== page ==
Today's post was written by our Assistant Registrar Dani Killam. In her post, Dani explores the interplay between fashion designers and artists in two vibrantly colorful pieces from our collection: an Adrian blouse and a Halston dress. The Halston dress featured in this post is currently on exhibit in FABULOUS! and both are featured in the exhibition catalogue.
Though created 27 years apart, our Gilbert Adrian (1903-1959) blouse and Roy Halston (1932-1990) dress share a common theme prevalent within fashion design during the twentieth century. Adrian’s blouse showcases Salvador Dalí’s (1904-1989) shattered rock motif, while Halston’s garment is covered with Andy Warhol’s 1964 Flowers print. These two pieces from the FIDM Museum collection exemplify the symbiotic relationship and transformation of inspirational role from fashion to art, and art to fashion.
In preceding centuries artists were intrigued by the fashions they observed, absorbing details and angles of sartorial wonder that we in the museum field greatly benefit from today. The significance of such relations between artist and fashion may best be represented by French painter Jean-Antoine Watteau (1684-1721). The box pleats located at the center back of a dress à la française later became known as “Watteau pleats” due to the artist’s multiple representations of this fashionable construction. In Watteau's painting The Two Cousins, the the artist's namesake pleat is clearly portrayed. Jean-Auguste-Dominique Ingres, Franz-Xaver Winterhalter, James Tissot, John Singer Sargent, Claude Monet, and Edouard Manet are only a few of many artists who also produced artwork portraying dress as their main focal point. Clearly, fashion has a long history of inspiring art.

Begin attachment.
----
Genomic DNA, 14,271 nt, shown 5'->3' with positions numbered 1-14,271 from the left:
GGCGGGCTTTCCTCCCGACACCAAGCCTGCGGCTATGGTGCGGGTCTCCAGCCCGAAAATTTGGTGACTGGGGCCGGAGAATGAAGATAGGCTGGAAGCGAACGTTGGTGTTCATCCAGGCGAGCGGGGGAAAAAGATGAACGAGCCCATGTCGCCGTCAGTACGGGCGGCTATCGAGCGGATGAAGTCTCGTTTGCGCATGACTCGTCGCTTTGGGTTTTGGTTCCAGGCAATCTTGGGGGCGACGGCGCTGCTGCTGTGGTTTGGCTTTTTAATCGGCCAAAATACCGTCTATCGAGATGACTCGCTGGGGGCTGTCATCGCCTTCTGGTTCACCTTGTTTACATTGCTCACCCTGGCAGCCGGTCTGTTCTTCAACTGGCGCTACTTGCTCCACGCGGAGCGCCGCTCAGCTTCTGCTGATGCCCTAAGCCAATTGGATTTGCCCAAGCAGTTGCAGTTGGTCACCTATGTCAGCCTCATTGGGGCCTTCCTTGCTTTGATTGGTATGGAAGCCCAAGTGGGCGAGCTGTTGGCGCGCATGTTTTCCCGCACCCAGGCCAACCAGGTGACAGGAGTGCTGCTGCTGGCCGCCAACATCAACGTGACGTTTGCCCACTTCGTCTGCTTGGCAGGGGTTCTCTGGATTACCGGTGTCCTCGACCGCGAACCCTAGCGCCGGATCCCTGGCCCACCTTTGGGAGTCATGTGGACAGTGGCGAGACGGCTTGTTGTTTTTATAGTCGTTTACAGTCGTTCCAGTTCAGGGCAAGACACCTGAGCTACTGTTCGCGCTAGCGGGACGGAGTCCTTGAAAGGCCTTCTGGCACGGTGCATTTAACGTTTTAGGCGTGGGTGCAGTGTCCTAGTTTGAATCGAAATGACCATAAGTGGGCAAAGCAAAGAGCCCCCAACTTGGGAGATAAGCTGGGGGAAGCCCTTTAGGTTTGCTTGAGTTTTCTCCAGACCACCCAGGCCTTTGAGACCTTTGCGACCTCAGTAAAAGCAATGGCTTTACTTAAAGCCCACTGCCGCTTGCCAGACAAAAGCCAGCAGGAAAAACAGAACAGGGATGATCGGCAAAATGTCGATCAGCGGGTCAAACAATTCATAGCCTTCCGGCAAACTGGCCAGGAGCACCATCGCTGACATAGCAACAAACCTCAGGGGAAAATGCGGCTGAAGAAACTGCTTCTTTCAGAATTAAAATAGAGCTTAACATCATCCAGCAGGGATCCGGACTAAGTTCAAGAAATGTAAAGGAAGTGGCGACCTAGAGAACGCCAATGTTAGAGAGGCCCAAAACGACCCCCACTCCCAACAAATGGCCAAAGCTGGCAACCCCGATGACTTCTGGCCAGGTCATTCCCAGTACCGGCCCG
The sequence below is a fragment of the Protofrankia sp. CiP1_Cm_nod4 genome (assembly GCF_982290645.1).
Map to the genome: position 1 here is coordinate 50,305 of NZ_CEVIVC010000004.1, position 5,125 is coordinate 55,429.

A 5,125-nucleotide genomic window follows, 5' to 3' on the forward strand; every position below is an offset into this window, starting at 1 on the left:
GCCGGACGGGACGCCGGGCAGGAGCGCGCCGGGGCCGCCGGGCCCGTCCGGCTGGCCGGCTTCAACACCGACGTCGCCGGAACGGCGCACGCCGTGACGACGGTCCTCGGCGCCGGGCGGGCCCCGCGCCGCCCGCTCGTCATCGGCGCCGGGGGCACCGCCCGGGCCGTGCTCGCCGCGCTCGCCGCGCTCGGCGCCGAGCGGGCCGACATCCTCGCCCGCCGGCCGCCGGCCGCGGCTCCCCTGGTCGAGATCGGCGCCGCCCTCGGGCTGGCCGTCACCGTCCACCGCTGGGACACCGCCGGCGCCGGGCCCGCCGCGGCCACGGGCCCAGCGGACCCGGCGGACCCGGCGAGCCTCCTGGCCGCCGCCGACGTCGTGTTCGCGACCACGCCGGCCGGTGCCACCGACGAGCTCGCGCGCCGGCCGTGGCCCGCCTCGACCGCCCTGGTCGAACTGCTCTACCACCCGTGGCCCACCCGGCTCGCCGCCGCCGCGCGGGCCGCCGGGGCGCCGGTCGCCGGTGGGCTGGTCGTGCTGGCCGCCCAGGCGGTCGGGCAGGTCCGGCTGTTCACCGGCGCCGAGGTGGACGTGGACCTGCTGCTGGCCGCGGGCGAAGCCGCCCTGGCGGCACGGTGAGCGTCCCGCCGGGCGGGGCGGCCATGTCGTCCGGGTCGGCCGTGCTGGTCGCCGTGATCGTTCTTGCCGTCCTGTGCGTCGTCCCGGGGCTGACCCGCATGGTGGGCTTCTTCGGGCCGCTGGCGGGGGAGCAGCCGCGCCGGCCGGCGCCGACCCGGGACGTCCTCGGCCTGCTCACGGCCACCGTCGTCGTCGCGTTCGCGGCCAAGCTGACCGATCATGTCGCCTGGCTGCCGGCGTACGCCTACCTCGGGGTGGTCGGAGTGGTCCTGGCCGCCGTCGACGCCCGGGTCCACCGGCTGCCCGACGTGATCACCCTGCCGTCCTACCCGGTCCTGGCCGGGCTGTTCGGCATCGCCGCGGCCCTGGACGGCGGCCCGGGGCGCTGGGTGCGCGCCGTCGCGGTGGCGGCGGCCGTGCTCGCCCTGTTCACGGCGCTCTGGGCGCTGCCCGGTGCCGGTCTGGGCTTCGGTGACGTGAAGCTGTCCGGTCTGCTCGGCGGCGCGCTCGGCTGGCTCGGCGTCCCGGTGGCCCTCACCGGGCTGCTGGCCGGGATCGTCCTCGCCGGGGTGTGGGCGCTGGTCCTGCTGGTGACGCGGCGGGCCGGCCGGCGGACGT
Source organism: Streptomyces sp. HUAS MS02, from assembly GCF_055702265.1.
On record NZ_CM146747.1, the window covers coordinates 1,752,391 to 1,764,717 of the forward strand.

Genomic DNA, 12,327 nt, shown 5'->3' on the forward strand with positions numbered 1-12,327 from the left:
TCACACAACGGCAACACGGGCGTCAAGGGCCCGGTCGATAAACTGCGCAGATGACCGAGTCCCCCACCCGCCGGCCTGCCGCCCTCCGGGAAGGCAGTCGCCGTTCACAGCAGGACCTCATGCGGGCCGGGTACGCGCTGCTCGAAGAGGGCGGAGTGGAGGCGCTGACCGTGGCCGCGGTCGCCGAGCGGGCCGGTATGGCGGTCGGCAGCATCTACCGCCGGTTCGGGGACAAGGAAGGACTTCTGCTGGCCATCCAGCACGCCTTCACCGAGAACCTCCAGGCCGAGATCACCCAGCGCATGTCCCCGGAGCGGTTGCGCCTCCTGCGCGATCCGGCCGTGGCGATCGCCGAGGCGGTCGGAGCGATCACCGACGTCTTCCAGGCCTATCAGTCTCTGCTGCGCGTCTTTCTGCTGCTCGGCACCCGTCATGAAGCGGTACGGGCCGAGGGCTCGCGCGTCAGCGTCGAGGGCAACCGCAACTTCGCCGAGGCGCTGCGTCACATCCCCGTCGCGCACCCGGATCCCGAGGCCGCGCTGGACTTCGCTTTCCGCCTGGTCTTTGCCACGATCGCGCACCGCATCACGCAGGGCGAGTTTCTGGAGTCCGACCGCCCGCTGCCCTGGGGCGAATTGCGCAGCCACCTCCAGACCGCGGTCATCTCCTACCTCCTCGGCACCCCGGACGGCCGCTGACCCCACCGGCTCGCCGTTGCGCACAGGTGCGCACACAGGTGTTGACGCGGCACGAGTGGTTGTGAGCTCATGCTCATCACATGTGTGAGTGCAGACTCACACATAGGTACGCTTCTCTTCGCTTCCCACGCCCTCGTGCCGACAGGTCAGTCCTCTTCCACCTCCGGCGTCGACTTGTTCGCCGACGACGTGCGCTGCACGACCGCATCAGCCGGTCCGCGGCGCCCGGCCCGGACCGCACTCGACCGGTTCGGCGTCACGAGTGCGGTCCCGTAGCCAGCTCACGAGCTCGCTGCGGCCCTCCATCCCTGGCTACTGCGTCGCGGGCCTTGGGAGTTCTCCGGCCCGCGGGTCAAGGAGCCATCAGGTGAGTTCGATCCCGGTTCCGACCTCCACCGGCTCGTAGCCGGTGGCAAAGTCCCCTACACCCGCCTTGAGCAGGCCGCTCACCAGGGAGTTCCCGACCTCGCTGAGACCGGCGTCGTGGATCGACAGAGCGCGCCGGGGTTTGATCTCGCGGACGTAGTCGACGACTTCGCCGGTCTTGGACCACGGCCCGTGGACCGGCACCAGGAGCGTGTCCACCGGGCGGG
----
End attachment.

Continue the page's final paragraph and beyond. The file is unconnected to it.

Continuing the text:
Then the tables began to turn. In the twentieth century, fashion houses began to find inspiration for their designs from individual artists and art movements. Salvador Dalí of the Surrealist movement worked with multiple design houses and produced textiles such as the shattered rock motif used by Adrian. This pattern dates from Dali's 1947 collaboration with Simpson, for whom he produced seven designs. Though the design of the garment is true to its era of the 1940s with its broad shoulders, the use of Dali’s imagery offers a deeper understanding of the times. Surrealism began in the 1920s as an art movement that gave psychological and philosophical insight by portraying images in a non sequitur fashion. Though the movement reached its golden era in the late 1930s, we can clearly see the lasting influence of Surrealism in this juxtaposition between one of America’s top designers and the great Surrealist leader.
Our Halston piece is next in line to embody the relationship of art and fashion. This dress showcases both artists with full clarity. Halston’s minimalist approach is evident in his use of jersey and beautiful draping that accentuates the female form. Halston didn't use prints very often during his career, but when applied they made an impact that did not over-shadow his design talent. In his Fall 1974 collection, Halston featured abstract prints by Jackson Pollock, Frank Stella and Andy Warhol. The dynamic green and yellow print seen above is based on Andy Warhol’s striking and clean 1964 screen print Flowers. Warhol's image was based on a photograph taken by Patricia Caulfield featured in Modern Photography magazine the same year he produced his silkscreen prints. This method of reinterpreting objects and images to give new meaning is true to Warhol’s Pop Art roots.
Whatever the inspiration, fashion or art, art of fashion, it is clear that these two worlds beautifully coexist. As a fashion historian, I cannot help but be grateful for this dimensional storytelling.